Sitzfleisch

Everything hurts.  My back hurts, particularly a point over my right shoulder blade.  My hands hurt, particularly my right hand if I try to clench it.  My feet hurt, particularly the top of my left foot, where the tendons are.  All of my joints are stiff, particularly my right wrist and ankle.  All this after getting a massage on Tuesday and spending the week doing something other than sitting on my couch with my laptop on my lap, writing.

Talk about Sitzfleisch.  I looked it up on Wiktionary: "The ability to endure or carry on with an activity," from the German for "the ability to sit still."  I have another definition: "The way your body feels after you have been sitting still for five months working on your book manuscript."

It creeps up on you.  Back in the winter, when it was so cold that it took a full five minutes to get the layers on before taking the dog out for her midday romp, I just thought I felt stiff because I had so many clothes on.  Then the layers came off, the days warmed up, and for some reason, I didn't.  I thought to myself, "You've been sitting still for too long, you need to start walking more."  So I stopped hanging out with the dog in the park--which, in any case, was filling up with human rompers--and started taking her round the neighborhood again.  Some days it would take me a whole block or more before my foot loosened up and I could actually walk.*

And then, as a treat for finishing my discussion of Richard this week, I decided I needed a massage.  You know, to get the kinks out and help me relax.  Well, I've felt bad after massages before, but never this bad.  Days later, I can still feel the toxins pooled up in my joints, and I've never had a problem with the right side of my back clenching up--it's always been my left, after I overstretched it once ten or twelve years ago while in shoulder stand.  Clearly, I've been holding a lot of tension in my back, not to mention my arms, hands, legs, feet, and pretty much everywhere else.

Who knew?  Who knew what a toll simply sitting still would take?  I realize now what I've been doing to myself, sitting with my laptop on my lap, apparently so comfortable, but in fact forcing my legs to hold still for hours and hours and hours on end.  My arms and wrists are better off than they have been in years when I've worked sitting at my desk, but I had no idea how hard my legs were working when "all" I was doing was sitting still.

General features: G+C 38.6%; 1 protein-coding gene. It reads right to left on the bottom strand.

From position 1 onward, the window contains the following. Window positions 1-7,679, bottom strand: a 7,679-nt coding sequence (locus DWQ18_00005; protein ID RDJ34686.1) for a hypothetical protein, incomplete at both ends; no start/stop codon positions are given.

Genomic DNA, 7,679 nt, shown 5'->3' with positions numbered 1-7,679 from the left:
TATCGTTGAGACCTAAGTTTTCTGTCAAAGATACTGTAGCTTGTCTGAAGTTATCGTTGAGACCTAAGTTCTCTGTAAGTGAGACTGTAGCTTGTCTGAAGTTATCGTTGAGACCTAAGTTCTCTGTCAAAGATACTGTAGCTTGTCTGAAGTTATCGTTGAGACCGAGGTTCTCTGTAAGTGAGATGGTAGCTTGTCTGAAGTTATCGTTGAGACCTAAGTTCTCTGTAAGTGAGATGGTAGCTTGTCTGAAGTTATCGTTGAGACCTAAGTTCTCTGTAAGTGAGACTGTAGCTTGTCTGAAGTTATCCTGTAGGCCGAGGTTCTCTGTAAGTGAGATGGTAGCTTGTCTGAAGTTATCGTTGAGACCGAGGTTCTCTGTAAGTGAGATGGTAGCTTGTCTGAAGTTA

Lesson to self: take the timer seriously and when it goes off, get up!  Move around a little bit, don't just check your email or start surfing the web.  I still have four more months to go before I have to go back to the classroom, and I'm a little worried.  I know what I need to write--but can I afford to sit still long enough to write it?

Good thing I have another massage scheduled next week.  I rather suspect I'm going to need it.

*I'm pretty sure my foot is hurting thanks to the bursitis in my knee.  At first I thought it was from fencing, but I had also been noticing that my thighs were unusually tight, which now I realize is a consequence of sitting so still with my laptop on my lap.  

Comments

  1. Drive-by suggestion from a stranger, so take it for exactly what it's worth ;) - would it be a possibility to mock up a standing desk to use for some writing sessions? A professor I know recently rearranged his office so he could stand to write and grade, and has found it helpful in alleviating his back pain. (The really fancy option I saw on a fiction writer's blog was building a desk that fit over a treadmill, so she could write while walking!!)

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  2. A treadmill, eh?! The Dragon Baby would like that! Alas, I'm not so sure about standing up to write: my father had trouble with varicose veins from standing at the operating table his whole life. Our bodies are not meant to write, I suppose. They really prefer moving!

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